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It is always a struggle to summon up sympathy for a player who commits an obvious offence on the fringes of the penalty area and is punished by a spot-kick, and Martin Demichelis would be no exception even without Manuel Pellegrini's complaints. Still, the incident raises questions beyond that of how many matches the Manchester City manager will watch from the stands.
The defender's prospects of reaching the ball without first taking Lionel Messi were slim to nonexistent and Manchester City's protestations about where first contact took place were overblown; seeking reward for committing a foul a fraction of a second before the Barcelona player reached the 18-yard line is to miss the point that justice would have been best served had Messi simply gone on to score. City were unhappy about the dispossession of Jesus Navas, but they had been undone and should not have benefited from Demichelis's desperation. There remains the question, though, of whether they suffered too much.
John Collins raised the perennial issue, of whether the red card plus penalty is too great a punishment (allowing for it being a spot-kick and not a free-kick just outside). These are, undeniably, game-changing moments and when there is a hint of controversy about any aspect of the decision the double blow appears especially harsh. But Demichelis's hopeless challenge - hopeless in the sense that it stood no chance of being successful - was a reminder of exactly why this double punishment exists, and of the risks of removing it.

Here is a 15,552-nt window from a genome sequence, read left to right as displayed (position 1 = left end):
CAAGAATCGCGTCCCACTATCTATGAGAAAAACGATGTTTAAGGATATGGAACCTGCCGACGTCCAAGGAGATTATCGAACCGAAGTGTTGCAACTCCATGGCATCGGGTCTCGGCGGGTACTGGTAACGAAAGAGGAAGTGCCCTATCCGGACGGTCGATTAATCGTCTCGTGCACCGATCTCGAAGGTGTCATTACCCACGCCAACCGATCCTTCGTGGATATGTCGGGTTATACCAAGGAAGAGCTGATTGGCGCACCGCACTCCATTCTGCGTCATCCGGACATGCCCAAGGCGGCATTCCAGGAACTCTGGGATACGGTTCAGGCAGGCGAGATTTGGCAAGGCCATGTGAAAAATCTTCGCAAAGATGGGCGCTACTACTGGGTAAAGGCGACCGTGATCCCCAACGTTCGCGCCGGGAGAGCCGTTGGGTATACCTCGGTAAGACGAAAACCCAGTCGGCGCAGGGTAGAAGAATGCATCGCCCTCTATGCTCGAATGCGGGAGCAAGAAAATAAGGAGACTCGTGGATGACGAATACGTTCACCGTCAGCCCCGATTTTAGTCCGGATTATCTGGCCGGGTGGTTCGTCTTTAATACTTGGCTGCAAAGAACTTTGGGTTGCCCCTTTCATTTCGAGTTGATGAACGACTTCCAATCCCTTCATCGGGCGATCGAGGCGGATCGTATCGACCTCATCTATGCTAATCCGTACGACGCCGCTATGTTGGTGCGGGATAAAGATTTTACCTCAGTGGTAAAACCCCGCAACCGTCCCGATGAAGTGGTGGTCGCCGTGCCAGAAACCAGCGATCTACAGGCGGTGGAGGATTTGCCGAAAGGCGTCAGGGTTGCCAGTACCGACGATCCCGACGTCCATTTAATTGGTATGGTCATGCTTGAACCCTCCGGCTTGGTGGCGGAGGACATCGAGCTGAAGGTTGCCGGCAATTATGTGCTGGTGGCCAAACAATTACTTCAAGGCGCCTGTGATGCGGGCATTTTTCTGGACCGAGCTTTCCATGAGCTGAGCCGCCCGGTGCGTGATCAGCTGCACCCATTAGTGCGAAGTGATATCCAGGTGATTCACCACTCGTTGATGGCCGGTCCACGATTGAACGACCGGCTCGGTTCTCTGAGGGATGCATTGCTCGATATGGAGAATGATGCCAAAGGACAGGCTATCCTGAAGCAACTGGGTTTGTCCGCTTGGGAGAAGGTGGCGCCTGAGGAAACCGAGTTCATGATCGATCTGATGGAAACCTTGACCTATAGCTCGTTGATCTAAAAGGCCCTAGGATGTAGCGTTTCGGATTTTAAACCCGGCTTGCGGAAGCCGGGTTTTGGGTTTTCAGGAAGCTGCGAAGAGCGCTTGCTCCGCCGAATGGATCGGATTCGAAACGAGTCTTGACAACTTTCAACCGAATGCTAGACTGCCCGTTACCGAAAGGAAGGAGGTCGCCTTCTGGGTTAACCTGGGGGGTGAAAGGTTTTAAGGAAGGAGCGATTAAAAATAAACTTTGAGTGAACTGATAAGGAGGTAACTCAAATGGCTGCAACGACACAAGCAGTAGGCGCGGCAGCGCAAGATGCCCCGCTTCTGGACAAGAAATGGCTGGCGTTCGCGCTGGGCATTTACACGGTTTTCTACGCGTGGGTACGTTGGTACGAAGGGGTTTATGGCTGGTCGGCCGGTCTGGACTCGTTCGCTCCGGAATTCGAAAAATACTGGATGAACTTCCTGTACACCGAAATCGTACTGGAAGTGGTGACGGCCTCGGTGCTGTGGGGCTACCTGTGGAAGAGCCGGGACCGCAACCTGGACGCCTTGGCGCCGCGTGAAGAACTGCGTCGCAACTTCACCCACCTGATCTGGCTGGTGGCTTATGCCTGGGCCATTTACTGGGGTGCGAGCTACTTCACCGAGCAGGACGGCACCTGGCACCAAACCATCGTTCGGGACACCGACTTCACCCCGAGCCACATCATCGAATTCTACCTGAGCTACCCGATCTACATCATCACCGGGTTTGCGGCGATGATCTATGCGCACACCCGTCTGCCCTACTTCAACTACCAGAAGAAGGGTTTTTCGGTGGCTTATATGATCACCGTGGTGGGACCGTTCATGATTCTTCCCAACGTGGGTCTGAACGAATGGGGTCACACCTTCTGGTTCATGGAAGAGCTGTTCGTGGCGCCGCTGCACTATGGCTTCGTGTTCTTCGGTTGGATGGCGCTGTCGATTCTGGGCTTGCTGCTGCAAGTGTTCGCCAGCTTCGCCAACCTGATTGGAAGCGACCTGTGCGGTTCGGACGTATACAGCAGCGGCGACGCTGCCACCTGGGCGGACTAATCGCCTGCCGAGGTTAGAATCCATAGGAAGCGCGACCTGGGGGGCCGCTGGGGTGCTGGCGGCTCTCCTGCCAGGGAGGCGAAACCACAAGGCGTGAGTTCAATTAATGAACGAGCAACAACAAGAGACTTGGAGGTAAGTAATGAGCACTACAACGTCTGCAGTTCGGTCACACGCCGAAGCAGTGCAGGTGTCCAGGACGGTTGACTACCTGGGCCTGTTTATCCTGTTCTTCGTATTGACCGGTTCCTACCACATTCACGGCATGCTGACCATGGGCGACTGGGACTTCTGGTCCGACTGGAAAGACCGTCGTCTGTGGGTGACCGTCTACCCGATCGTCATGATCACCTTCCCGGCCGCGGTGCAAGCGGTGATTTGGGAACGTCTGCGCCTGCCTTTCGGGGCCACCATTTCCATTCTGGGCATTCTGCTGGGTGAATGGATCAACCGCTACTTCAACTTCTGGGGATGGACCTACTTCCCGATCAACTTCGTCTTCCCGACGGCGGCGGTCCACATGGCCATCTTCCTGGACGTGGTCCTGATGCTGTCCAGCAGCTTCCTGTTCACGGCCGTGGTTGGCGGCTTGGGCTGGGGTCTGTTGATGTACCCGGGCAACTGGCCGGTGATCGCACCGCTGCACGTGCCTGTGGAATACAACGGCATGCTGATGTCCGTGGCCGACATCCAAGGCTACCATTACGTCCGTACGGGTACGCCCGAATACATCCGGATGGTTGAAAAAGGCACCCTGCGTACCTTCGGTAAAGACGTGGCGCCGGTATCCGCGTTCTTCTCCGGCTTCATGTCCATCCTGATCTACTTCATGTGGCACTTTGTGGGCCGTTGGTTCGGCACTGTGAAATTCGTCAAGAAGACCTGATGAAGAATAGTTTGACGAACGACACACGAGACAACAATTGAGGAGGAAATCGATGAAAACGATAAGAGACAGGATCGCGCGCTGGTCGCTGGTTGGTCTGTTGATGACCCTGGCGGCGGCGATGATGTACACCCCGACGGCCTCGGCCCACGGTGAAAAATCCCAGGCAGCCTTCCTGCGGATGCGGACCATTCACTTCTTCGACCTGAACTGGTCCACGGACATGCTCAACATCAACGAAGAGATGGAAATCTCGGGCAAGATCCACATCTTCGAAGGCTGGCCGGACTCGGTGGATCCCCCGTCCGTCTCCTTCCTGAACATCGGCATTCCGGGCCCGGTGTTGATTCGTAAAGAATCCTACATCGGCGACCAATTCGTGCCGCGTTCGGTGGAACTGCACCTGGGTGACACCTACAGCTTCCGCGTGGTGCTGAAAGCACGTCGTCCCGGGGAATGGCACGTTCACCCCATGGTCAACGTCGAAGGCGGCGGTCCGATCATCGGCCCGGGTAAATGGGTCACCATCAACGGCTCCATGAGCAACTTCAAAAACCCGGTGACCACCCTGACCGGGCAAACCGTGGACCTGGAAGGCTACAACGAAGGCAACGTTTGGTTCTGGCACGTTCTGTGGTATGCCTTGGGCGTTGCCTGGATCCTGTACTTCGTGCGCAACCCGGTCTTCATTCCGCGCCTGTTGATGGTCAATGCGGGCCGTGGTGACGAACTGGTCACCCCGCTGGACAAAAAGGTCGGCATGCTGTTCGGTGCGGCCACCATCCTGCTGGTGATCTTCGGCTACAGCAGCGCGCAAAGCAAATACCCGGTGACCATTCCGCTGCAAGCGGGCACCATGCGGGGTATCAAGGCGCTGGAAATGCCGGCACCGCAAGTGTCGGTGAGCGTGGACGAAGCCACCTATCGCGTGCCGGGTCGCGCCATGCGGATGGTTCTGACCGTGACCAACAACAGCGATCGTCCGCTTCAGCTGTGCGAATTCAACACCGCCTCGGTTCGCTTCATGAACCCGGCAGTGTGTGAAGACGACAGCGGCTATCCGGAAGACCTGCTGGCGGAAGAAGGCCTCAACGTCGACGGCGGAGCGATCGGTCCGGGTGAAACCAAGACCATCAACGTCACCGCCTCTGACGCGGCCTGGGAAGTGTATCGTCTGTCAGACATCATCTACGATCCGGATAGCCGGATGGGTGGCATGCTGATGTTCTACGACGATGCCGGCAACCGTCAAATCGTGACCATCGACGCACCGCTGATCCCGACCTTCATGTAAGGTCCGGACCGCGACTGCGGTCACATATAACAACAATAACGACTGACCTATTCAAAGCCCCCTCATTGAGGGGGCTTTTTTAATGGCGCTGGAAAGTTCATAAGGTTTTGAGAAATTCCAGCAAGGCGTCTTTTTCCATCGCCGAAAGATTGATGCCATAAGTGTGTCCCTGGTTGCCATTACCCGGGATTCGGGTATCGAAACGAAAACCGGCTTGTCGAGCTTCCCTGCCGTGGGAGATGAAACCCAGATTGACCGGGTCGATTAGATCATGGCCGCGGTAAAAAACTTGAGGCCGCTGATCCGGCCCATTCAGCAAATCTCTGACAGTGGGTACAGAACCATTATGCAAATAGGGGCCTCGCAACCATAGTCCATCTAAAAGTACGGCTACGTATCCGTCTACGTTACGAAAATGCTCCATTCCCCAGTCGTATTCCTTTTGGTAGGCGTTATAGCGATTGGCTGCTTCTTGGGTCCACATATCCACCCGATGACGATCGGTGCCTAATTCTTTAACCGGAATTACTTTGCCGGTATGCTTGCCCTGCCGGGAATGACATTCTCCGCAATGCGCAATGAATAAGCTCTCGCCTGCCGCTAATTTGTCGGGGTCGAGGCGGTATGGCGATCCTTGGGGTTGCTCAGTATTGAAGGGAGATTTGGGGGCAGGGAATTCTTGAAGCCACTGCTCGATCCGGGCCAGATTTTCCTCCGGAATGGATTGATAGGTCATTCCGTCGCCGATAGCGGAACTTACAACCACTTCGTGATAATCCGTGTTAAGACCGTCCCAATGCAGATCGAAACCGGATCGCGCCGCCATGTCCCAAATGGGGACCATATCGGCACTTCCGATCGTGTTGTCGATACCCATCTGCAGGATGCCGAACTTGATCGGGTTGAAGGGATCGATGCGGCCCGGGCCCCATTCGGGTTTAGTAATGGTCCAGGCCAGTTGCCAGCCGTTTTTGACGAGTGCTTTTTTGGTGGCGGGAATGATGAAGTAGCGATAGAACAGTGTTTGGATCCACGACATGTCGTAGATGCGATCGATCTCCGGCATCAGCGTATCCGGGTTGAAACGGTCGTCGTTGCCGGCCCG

There are circumstances where any player would commit an offence to preserve his team's chances - such as Luis Suarez's handball for Uruguay in the dying seconds against Ghana at the last World Cup. If the ball goes in then his team are out; the penalty and red card were worth the slim chance that the spot-kick would be missed, as indeed was the case. Far more frequently, though, the risk of suffering the double punishment acts as a deterrent.
As when people call for the abolition of offside, the fallacy is to imagine that we would have the game of today; change the laws and tactics change, too. Every time you see a player pull out of a hopeless challenge in front of goal because he considers the punishment would be too great, without the red card to go with the penalty he would instead dive in. After all, what the hell?
The reason why we wound up with the double punishment was because of what was known at the time as a professional foul, because players were making that calculation. That was before football became quite the high-stakes game of today; it mattered hugely but it was a more patient era. Now, coaches would not hesitate to tell players to take the man, cynically denying opponents obvious goalscoring opportunities.
You cannot but feel sorry for defenders who make successful tackles that are misread by the referee, and who suffer a double injustice. But given that we will never have perfect officiating we have to ask ourselves which rule would give us the fewest injustices. And that is the current one.